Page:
• 'Bring a plate' parties can result in a marvellous feast... but not always. (Luisa Brimble | Unsplash)Source: Luisa Brimble | Unsplash
Is 'bring a plate' is just a matter of choosing the right salad? Or is there more to this peculiarly Aussie tradition than meets the eye?
Bron Maxabella

9 Jul 2021 - 4:34 PM  UPDATED 20 Jul 2021 - 9:13 AM

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It's a phenomenon that is quite horrifying to some cultures and completely expected in others, but being asked to 'bring a plate' is fairly common in Australia.

Generally, the host is not asking guests to bring a bare plate (and perhaps your own cutlery?). They're usually not even asking guests to bring a dinner plate full of food, either. At most Aussie gatherings, the term means to bring some kind of dish to share with the larger party.

This is not common practise around the world.

Bringing a plate is "pretty weird"

"If we are inviting to our homes, [Chinese] don’t normally ask guests to bring a plate of food" says Frank Shek, head chef of China Doll restaurant in Sydney's Wooloomooloo, whose parents are both from Hong Kong. "We are the host and the way we extend and practice hospitality means the guests need only turn up and everything will be taken care of including extras to take home.

"To turn up with a plate of food is pretty weird and could be seen as poor social etiquette as if to say the host’s skill at cooking may not be up to scratch," concludes Shek.

Not so in Australia, where adding 'bring a plate' to the end of an invite is fairly commonplace. Be warned, however, as the phrase does mean different things in different areas of Australia. 

Bring the meat, but not the chair

In some, the term is used to indicate that you need to bring your own meat, presumably to add to the barbecue. Generally in this scenario, the host provides all the side dishes and dessert, but guests bring something to throw on the barbie.

Spicy gochujang ribs.

Get the recipe for these spicy gochujang baby back ribs here.

This has its own etiquette that it pays to be aware of. Are you expected to share the meat you bring to the gathering, or do you get to keep your own offering to yourself? Knowing the answer may help you decide whether the plate you bring is a grass-fed, dry-aged Tomahawk or a kilo of Woolies snags.

According to user Moirclan on a PomzinOz forum, in north Queensland 'bring a plate' definitely means bring your meat, and is often accompanied by 'BYO drinks' as well.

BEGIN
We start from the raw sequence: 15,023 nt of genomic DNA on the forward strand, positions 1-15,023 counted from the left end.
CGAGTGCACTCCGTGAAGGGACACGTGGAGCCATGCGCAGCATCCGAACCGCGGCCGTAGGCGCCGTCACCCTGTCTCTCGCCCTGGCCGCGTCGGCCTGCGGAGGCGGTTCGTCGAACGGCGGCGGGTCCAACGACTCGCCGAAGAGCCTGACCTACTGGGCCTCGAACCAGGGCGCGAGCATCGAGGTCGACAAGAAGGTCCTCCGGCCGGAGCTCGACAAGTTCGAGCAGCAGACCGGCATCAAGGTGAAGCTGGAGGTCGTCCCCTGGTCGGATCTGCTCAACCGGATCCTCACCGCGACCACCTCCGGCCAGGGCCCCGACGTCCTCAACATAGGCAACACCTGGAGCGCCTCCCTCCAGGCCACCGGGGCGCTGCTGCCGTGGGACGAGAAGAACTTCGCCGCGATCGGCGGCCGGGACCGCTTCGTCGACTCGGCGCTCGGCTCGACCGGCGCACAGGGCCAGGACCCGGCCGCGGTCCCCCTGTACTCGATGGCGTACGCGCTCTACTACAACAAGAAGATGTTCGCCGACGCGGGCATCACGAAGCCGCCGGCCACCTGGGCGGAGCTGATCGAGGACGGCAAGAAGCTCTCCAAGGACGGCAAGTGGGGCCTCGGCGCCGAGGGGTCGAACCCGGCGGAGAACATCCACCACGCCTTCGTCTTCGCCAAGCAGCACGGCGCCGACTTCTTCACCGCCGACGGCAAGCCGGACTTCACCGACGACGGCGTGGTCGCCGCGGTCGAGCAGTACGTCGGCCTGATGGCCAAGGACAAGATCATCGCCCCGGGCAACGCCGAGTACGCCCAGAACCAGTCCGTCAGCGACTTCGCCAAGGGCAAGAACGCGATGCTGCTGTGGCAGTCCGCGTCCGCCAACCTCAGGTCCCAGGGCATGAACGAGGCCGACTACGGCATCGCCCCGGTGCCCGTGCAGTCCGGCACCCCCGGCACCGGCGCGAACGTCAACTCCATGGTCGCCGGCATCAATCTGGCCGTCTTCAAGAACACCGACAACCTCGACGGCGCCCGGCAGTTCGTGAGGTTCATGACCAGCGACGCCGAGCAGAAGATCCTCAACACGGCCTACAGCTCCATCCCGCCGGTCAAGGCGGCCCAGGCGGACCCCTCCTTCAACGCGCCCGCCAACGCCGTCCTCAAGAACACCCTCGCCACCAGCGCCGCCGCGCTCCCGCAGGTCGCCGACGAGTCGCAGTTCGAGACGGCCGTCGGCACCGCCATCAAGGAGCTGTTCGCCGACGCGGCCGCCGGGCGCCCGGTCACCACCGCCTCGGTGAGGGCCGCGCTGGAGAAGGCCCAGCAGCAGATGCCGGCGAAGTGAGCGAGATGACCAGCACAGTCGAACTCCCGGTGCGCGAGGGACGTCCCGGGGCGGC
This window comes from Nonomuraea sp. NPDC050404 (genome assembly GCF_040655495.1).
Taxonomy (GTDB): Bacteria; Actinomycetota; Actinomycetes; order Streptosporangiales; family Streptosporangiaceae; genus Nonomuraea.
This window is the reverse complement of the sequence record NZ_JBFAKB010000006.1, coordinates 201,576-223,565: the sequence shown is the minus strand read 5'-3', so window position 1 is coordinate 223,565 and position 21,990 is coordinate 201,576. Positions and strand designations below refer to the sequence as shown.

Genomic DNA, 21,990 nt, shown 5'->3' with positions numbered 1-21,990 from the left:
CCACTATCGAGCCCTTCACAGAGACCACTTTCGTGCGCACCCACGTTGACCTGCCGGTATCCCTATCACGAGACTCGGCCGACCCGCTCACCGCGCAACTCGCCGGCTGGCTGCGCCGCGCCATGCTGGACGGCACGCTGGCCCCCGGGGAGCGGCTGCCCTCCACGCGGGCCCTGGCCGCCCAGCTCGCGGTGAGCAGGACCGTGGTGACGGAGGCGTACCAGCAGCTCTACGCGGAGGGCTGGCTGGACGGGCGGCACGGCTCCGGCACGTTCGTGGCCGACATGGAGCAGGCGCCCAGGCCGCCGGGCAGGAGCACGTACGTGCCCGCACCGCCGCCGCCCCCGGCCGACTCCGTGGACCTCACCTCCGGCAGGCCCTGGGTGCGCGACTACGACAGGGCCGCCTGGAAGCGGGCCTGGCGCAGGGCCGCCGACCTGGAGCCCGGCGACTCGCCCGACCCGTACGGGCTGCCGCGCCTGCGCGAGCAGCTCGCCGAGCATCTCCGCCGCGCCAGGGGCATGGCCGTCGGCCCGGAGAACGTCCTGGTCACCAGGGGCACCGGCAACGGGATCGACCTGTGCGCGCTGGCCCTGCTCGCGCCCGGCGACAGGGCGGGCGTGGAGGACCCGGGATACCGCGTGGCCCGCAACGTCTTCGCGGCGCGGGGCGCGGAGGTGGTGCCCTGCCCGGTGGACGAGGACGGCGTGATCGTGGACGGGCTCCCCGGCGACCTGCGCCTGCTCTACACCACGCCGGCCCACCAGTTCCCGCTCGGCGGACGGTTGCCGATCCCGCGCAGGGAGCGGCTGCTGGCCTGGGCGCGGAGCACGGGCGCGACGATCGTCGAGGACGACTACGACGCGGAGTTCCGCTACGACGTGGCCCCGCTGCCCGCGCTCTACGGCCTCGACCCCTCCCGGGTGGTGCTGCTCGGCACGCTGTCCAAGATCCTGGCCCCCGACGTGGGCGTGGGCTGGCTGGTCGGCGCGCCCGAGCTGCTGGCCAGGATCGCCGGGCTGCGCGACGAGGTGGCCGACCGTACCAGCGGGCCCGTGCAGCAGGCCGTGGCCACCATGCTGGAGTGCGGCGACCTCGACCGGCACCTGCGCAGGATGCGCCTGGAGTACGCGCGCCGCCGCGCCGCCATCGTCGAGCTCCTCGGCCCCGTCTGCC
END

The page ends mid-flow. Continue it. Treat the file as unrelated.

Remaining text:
"Although, I was once invited to a barbie and it said BYO, bring a plate and bring your own chair," they mentioned. "I told her why don't I just stay at home and think of you while I'm eating!!!!"

More bring a plate recipes for the barbie

Frying pan kabab khashkhash

This Syrian kabab is made from lamb mince and served on roasted tomatoes. Usually made on a charcoal barbecue, you can make a relatively simple version in a frying pan at home.

Whole river trout with lemon myrtle butter

Sprinkled with trout roe and drizzled with a superb lemon myrtle butter, river trout is a mild fish with soft flesh, perfect baked whole or on the barbie.

Scallops with kombu butter and lemon

Fresh half-shell Australian scallops, roasted with a slightly spicy, super umami butter and served with lemon - perfect for those Aussie summer barbecues

And certainly not the main event

In most areas of the country, however, 'bring a plate' means something to eat that everyone can share. Whether that's a side dish like a salad, a dessert, or a full-blown casserole really depends on what the host is planning.

This needs another gentle caution, however, because asking a guest to bring something that feels like the 'main event' is potentially stretching the friendship.

Find the recipe for this cheeky crowd-pleaser here.

"As the 'gourmet' in my circle, I've for years endured people asking me to bring dishes that are either a lot of work or so elaborate it's hard to keep them attractive/stable," says a chowhound forum user. "But these dishes were always part of a larger meal, so I'd comply."